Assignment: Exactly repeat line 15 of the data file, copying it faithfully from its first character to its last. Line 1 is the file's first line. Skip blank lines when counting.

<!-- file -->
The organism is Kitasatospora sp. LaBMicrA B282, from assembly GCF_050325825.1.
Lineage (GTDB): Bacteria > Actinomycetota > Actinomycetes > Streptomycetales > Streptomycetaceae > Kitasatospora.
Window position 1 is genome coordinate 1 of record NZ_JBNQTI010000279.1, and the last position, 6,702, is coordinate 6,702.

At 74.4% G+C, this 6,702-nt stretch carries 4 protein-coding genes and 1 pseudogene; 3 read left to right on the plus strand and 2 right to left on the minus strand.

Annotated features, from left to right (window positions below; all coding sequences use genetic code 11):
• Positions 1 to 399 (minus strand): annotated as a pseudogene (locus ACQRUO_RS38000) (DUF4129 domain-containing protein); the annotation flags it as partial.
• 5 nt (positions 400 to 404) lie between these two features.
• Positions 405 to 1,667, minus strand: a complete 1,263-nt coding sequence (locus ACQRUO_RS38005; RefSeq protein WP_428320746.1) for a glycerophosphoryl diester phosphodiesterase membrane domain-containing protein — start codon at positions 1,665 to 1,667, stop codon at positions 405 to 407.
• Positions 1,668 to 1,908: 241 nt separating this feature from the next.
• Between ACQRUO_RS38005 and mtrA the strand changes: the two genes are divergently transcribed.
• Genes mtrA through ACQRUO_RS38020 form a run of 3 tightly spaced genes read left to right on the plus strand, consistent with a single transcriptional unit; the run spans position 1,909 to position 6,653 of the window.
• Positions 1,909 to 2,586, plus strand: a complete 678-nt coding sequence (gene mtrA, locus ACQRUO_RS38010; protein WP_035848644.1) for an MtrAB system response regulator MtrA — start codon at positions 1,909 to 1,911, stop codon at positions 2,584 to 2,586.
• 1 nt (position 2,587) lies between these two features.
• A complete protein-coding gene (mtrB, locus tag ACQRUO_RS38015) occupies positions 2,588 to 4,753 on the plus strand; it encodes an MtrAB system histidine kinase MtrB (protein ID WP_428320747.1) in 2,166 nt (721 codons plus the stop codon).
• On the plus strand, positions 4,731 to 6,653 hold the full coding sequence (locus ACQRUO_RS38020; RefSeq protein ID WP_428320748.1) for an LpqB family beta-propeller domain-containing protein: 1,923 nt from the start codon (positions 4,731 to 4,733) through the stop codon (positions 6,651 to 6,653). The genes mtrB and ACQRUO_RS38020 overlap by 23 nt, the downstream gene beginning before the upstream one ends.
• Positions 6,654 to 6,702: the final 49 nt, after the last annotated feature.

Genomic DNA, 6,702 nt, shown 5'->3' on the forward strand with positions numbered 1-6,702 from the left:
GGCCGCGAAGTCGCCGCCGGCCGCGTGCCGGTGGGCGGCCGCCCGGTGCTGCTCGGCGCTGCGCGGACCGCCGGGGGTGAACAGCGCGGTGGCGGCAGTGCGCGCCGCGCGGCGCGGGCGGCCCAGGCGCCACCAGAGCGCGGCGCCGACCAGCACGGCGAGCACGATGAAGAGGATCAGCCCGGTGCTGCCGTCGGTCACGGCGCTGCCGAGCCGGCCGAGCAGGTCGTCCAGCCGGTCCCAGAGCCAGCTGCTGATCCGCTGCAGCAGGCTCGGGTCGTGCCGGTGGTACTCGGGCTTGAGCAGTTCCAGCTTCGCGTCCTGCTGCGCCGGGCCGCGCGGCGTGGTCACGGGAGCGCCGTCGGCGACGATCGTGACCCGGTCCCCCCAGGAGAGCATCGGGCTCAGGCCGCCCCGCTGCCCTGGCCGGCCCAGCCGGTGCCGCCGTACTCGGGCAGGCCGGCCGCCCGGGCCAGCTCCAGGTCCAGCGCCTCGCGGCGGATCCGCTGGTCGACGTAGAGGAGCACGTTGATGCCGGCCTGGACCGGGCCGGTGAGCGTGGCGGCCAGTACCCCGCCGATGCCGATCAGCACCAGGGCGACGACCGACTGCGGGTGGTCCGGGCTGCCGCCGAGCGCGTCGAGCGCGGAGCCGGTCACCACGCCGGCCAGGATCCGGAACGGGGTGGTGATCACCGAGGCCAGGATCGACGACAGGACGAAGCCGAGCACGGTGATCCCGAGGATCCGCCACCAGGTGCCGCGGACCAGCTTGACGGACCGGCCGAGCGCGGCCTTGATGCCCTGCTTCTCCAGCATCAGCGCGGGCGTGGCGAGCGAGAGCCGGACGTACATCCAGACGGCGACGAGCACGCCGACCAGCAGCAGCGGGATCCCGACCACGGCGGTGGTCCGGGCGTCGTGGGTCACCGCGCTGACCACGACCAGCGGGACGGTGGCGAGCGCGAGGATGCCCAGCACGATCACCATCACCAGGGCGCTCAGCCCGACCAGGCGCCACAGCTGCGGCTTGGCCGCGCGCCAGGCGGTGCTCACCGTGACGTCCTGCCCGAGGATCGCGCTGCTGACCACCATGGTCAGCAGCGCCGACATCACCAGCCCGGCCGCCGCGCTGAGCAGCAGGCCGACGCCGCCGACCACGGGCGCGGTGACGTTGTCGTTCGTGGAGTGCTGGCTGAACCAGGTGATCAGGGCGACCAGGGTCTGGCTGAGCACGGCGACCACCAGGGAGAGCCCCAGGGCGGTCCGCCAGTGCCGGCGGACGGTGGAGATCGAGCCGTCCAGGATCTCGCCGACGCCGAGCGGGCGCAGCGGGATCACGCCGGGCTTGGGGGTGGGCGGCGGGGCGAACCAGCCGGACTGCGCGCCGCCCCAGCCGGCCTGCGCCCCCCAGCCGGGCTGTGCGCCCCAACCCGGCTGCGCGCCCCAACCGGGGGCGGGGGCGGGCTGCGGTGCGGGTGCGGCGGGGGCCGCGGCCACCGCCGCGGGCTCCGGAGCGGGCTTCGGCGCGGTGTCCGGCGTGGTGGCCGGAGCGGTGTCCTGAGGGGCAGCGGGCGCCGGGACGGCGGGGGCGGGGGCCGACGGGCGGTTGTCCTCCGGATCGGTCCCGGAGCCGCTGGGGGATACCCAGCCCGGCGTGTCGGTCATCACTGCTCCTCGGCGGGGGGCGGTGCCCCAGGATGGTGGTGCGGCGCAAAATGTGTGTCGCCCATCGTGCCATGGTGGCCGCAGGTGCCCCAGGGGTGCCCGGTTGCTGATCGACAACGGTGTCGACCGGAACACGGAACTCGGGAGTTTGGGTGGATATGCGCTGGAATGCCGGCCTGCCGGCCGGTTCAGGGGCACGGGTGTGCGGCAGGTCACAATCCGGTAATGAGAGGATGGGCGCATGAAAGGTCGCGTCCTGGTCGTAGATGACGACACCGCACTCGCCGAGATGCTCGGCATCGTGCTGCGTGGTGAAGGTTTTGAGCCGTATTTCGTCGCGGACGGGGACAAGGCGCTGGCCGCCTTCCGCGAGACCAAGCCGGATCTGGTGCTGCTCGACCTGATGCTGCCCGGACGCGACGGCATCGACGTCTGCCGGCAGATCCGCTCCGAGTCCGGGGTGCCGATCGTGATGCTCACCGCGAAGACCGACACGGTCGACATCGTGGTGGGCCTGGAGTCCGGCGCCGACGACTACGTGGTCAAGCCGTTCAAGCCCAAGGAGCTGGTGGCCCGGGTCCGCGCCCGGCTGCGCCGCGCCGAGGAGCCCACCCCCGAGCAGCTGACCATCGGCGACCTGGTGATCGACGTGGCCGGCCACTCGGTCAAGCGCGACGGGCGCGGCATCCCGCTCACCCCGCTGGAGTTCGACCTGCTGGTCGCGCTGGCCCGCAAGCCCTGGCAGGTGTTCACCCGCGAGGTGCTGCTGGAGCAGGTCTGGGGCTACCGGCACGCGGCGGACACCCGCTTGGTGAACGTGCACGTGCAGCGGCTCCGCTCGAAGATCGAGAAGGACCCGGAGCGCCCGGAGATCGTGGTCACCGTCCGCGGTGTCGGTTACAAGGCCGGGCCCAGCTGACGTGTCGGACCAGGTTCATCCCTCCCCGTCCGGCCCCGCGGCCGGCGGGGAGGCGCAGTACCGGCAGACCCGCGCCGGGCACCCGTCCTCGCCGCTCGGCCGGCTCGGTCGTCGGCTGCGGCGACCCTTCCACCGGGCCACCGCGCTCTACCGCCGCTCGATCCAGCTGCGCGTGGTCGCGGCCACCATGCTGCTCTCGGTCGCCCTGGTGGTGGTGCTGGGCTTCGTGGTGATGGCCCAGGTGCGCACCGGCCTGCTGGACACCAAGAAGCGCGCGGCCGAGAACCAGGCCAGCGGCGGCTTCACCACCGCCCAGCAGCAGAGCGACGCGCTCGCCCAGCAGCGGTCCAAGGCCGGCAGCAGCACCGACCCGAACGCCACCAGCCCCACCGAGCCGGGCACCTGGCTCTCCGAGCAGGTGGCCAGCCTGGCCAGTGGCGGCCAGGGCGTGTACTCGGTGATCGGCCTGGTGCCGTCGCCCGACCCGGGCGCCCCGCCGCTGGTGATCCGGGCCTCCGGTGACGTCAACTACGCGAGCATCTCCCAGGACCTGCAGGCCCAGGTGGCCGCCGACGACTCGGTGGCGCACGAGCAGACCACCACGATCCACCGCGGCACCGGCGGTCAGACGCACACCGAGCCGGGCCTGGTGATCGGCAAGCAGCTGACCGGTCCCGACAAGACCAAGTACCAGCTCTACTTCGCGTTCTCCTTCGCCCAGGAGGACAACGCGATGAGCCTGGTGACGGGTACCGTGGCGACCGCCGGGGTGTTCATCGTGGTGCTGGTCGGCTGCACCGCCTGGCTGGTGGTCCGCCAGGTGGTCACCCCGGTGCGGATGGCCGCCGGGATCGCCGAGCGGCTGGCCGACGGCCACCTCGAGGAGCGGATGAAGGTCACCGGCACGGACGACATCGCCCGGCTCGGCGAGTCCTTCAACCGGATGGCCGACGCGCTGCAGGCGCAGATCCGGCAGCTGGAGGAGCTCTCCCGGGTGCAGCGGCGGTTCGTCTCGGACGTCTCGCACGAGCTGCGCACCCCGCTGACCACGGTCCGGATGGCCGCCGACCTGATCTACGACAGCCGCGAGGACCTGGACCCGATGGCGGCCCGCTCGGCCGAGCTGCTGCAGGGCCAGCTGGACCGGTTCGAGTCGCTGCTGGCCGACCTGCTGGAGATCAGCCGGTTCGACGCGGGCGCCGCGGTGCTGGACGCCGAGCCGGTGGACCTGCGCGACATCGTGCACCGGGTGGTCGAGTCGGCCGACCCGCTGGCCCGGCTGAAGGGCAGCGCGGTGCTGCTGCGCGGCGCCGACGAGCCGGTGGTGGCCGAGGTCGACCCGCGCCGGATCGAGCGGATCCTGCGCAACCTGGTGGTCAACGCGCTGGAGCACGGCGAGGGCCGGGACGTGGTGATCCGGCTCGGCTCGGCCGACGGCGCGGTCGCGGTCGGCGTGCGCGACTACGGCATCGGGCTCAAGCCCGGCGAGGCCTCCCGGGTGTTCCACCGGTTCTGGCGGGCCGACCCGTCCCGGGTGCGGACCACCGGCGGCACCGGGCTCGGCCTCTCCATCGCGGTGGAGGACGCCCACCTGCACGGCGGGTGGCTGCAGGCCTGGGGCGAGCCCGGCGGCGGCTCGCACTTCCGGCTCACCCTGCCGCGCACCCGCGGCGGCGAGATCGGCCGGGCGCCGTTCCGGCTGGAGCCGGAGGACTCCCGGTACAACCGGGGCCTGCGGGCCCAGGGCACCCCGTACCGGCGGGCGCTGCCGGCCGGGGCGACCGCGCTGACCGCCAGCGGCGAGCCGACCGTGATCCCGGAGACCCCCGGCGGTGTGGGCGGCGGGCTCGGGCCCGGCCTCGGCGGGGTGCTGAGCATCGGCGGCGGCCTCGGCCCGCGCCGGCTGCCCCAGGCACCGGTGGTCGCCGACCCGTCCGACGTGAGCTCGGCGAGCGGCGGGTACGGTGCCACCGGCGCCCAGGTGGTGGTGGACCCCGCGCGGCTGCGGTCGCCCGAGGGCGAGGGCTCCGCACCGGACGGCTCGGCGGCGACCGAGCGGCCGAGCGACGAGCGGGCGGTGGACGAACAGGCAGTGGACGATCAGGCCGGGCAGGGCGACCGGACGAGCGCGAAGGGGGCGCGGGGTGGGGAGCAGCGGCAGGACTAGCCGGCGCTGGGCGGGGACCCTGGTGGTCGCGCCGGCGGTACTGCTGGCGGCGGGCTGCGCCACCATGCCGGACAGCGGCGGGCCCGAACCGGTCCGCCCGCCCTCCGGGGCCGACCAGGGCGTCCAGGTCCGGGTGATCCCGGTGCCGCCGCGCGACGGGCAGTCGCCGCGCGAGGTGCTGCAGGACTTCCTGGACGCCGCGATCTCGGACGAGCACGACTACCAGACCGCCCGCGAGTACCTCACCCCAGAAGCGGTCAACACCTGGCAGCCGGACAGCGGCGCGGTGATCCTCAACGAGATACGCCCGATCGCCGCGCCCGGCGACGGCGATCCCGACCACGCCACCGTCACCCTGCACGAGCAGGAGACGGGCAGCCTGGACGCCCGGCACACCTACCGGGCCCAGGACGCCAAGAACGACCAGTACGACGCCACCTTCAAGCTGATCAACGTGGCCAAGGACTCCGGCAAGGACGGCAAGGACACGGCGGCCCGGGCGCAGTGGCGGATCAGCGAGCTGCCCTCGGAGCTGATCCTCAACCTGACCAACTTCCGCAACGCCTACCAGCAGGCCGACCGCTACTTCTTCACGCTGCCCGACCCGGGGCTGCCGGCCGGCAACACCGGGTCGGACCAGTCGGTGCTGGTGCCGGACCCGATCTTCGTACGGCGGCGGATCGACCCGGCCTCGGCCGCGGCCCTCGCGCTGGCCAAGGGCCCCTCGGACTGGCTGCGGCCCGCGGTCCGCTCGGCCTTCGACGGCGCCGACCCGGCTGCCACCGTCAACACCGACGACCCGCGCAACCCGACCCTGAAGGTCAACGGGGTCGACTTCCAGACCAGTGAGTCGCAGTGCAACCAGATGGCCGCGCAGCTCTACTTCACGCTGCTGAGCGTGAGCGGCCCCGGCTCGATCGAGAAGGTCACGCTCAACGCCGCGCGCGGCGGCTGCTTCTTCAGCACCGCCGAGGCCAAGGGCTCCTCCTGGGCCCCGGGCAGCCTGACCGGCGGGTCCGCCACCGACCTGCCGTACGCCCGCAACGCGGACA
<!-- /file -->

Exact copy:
• On the plus strand, positions 4,731 to 6,653 hold the full coding sequence (locus ACQRUO_RS38020; RefSeq protein ID WP_428320748.1) for an LpqB family beta-propeller domain-containing protein: 1,923 nt from the start codon (positions 4,731 to 4,733) through the stop codon (positions 6,651 to 6,653). The genes mtrB and ACQRUO_RS38020 overlap by 23 nt, the downstream gene beginning before the upstream one ends.